Please show me multiple, independent sources of information that demonstrate that naturopathic doctors are trained just like physicians and are competent professionals in the practice of medicine. It will not be easy to overturn the overarching consensus that naturopathic medicine is quackery that puts the public in danger at the hands of severely under trained practitioners, who rampantly use homeopathy, shamelessly contribute to lower vaccination rates, and possess whimsical notions of human physiology and disease pathology.
To make matters worse, you probably also didn’t like it when, about two months ago, Carly Weeks reported in the Globe and Mail that about half of the licensed naturopaths in Toronto with an online presence were in violation of advertising regulations for making statements such as “naturopathic medicine can ‘act as primary treatment’ for cancer” or saying that thermography can detect early breast changes “before the growth of a tumour.”
You probably felt less than thrilled when Rebecca Robins wrote in Stat News that licensed naturopaths, “often derided as quacks,” use discredited therapies that include detoxes, mega-vitamin injections, and blood-type diets and exercises. Robins goes on to cite you, Mr. Cliche, saying that the AANP is “still discussing its stance on vaccinations.”
Let’s pause here. It is 2016. Yet, an aspiring medical organization is still trying to figure out whether to support vaccinations? This is undoubtedly because the entire population of NDs has been trained in anti-vaccination ways of thinking. I’ve shown it on my syllabi of pediatrics courses I took at Bastyr University. But I was not the first. These anti-vaccine ideologies in the naturopathic profession and subsequent effects have been well-documented by public health researchers and concerned physicians (which are cited in my petition). Why can’t naturopaths at least get on board with vaccines and, please, denounce homeopathy for the quackery that it is?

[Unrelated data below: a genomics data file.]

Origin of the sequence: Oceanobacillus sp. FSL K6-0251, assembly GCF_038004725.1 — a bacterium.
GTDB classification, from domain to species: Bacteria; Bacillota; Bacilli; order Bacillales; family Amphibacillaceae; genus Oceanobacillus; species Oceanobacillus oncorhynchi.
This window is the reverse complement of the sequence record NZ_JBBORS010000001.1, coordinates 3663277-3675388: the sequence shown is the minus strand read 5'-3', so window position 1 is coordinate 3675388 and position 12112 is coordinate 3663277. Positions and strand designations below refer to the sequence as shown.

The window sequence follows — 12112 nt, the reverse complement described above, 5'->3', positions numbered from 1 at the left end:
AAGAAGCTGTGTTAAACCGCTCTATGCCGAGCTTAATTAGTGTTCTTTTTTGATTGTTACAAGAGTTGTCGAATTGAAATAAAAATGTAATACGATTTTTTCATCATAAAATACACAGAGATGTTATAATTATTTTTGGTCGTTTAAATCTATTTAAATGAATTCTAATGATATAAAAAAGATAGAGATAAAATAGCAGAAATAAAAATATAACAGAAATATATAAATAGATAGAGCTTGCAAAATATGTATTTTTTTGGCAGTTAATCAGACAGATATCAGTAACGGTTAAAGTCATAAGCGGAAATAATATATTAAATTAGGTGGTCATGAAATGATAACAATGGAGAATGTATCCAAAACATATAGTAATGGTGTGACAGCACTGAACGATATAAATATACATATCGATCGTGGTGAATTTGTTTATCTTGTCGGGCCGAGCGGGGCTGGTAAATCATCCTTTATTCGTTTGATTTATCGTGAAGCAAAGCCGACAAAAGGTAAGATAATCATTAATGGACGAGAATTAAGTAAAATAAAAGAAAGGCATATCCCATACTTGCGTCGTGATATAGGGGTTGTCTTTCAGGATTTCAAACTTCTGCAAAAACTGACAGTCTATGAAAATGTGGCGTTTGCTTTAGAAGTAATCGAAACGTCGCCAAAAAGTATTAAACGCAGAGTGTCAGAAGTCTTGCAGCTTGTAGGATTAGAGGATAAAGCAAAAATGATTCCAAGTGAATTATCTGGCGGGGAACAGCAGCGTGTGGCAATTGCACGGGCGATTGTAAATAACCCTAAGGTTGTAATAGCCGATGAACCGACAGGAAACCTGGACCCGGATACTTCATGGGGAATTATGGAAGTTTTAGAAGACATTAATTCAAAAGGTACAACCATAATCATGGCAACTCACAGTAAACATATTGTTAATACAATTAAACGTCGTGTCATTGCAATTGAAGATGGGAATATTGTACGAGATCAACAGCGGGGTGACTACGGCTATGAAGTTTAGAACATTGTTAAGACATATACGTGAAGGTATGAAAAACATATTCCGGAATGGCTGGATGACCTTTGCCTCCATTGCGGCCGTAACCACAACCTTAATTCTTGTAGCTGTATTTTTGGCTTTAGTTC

You want NDs to be in Medicare? You think NDs provide high-quality medicine? Surely you’re joking, Mr. Cliche!
Sign the petition!
I know Change.org petitions can be annoying, and for causing annoyance, I apologize. That being said, the AANP is none too happy about the support my petition has gained in a short amount of time. Neither are other naturopaths. A “fact check” website was put up at brittmariehermesfactcheck.com, which, as you probably guessed, is less than compelling.
I hope that once you’ve checked the facts, you’ll want to sign my petition and share it with everyone you know. This could very well have real political effects by keeping medicine in the hands of those trained through a system based in science. We need more PAs, APRNs, DOs, and MDs to work in primary care medicine. We need fewer naturopaths.
Thus far, the greatest effect of my petition has been causing the AANP and other naturopaths to flail about in trying to exact an appropriate response. Kavin Senapathy nailed this account in her Forbes piece. If I were them, I would simply ignore me. Instead, naturopaths have lost control. We have yet to see naturopaths collectively behave in a way that defines a trustworthy and capable medical profession.
Let’s get more signatures and see what happens next!